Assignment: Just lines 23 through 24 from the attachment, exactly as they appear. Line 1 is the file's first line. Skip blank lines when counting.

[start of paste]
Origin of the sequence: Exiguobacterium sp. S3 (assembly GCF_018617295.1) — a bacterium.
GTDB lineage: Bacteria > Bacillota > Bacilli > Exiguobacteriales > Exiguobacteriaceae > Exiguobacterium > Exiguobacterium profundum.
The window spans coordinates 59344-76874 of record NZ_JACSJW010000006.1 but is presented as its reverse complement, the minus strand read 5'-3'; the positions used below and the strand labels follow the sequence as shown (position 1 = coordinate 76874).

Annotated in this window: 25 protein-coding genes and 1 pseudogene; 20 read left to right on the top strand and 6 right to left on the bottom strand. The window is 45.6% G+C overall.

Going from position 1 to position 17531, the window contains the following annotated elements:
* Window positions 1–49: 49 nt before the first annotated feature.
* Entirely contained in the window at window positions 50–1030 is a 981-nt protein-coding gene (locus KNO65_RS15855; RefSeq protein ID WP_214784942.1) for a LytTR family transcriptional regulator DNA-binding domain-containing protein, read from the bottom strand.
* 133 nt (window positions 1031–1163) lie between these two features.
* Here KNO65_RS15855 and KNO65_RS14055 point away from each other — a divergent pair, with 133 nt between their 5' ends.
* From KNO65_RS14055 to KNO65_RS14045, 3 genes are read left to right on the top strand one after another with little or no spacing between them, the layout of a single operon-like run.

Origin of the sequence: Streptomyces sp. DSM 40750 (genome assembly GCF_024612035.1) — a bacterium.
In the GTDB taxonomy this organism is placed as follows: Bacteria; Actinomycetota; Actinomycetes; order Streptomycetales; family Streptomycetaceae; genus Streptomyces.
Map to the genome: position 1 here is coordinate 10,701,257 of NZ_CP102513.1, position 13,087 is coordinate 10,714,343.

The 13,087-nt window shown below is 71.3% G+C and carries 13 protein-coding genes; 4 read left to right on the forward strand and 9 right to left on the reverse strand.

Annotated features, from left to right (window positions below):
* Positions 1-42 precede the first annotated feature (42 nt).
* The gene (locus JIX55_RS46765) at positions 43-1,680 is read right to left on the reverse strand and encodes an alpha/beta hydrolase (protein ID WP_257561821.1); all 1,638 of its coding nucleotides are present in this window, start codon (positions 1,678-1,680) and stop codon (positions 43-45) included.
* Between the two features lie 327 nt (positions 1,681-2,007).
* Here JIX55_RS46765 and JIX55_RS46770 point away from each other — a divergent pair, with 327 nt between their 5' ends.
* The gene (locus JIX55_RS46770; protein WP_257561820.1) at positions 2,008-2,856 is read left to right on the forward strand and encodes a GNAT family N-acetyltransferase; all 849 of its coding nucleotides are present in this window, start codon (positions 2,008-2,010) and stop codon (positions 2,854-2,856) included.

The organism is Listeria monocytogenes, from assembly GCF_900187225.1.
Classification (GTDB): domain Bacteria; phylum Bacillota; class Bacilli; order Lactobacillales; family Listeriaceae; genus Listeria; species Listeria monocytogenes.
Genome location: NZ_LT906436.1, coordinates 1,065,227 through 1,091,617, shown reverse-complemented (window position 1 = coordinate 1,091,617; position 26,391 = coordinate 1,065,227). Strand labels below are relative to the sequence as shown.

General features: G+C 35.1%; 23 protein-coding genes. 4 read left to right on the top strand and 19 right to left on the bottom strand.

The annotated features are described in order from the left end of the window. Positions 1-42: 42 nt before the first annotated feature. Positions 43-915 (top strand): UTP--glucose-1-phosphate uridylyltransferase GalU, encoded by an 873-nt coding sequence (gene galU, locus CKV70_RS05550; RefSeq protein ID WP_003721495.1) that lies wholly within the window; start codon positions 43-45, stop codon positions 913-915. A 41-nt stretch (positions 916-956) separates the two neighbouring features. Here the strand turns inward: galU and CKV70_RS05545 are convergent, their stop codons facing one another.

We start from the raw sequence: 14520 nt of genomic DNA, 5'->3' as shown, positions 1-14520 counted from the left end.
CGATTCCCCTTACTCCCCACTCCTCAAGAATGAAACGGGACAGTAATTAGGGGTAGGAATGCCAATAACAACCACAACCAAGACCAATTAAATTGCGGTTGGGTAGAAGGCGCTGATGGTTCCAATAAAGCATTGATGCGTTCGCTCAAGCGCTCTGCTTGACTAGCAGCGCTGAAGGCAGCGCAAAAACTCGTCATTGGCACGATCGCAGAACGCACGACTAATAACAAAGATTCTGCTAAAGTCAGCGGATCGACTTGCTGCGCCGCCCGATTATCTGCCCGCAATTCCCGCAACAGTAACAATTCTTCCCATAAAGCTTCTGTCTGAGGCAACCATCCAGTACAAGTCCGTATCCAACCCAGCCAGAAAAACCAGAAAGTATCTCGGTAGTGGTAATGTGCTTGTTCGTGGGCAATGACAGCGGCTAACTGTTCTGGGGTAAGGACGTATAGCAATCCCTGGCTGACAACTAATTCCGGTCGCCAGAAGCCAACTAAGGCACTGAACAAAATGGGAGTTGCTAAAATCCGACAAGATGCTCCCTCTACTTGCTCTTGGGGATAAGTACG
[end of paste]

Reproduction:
Genome location: NZ_LT906436.1, coordinates 1,065,227 through 1,091,617, shown reverse-complemented (window position 1 = coordinate 1,091,617; position 26,391 = coordinate 1,065,227). Strand labels below are relative to the sequence as shown.

General features: G+C 35.1%; 23 protein-coding genes. 4 read left to right on the top strand and 19 right to left on the bottom strand.